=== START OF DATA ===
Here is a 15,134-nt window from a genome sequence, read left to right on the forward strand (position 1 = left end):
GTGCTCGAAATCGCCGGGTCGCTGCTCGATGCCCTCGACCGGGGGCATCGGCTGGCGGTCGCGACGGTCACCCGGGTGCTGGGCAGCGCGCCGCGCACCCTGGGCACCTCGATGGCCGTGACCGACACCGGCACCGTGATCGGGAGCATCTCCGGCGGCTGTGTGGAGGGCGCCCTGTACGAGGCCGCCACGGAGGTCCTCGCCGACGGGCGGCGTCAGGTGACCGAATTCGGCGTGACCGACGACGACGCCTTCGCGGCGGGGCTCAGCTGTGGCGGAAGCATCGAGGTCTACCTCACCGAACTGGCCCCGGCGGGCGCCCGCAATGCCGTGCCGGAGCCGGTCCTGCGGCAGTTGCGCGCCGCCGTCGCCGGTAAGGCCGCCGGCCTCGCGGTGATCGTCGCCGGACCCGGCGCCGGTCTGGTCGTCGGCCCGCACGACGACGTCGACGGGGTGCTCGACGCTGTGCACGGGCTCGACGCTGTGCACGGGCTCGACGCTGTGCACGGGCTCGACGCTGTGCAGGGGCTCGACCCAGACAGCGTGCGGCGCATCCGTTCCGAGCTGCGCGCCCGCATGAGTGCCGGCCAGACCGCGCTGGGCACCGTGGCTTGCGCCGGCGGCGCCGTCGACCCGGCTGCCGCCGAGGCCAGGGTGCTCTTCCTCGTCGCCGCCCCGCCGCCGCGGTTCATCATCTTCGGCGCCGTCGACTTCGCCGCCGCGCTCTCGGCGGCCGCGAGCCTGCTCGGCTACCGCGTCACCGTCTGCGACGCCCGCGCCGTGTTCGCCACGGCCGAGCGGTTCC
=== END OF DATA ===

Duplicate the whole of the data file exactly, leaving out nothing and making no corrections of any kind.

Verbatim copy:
Here is a 15,134-nt window from a genome sequence, read left to right on the forward strand (position 1 = left end):
GTGCTCGAAATCGCCGGGTCGCTGCTCGATGCCCTCGACCGGGGGCATCGGCTGGCGGTCGCGACGGTCACCCGGGTGCTGGGCAGCGCGCCGCGCACCCTGGGCACCTCGATGGCCGTGACCGACACCGGCACCGTGATCGGGAGCATCTCCGGCGGCTGTGTGGAGGGCGCCCTGTACGAGGCCGCCACGGAGGTCCTCGCCGACGGGCGGCGTCAGGTGACCGAATTCGGCGTGACCGACGACGACGCCTTCGCGGCGGGGCTCAGCTGTGGCGGAAGCATCGAGGTCTACCTCACCGAACTGGCCCCGGCGGGCGCCCGCAATGCCGTGCCGGAGCCGGTCCTGCGGCAGTTGCGCGCCGCCGTCGCCGGTAAGGCCGCCGGCCTCGCGGTGATCGTCGCCGGACCCGGCGCCGGTCTGGTCGTCGGCCCGCACGACGACGTCGACGGGGTGCTCGACGCTGTGCACGGGCTCGACGCTGTGCACGGGCTCGACGCTGTGCACGGGCTCGACGCTGTGCAGGGGCTCGACCCAGACAGCGTGCGGCGCATCCGTTCCGAGCTGCGCGCCCGCATGAGTGCCGGCCAGACCGCGCTGGGCACCGTGGCTTGCGCCGGCGGCGCCGTCGACCCGGCTGCCGCCGAGGCCAGGGTGCTCTTCCTCGTCGCCGCCCCGCCGCCGCGGTTCATCATCTTCGGCGCCGTCGACTTCGCCGCCGCGCTCTCGGCGGCCGCGAGCCTGCTCGGCTACCGCGTCACCGTCTGCGACGCCCGCGCCGTGTTCGCCACGGCCGAGCGGTTCC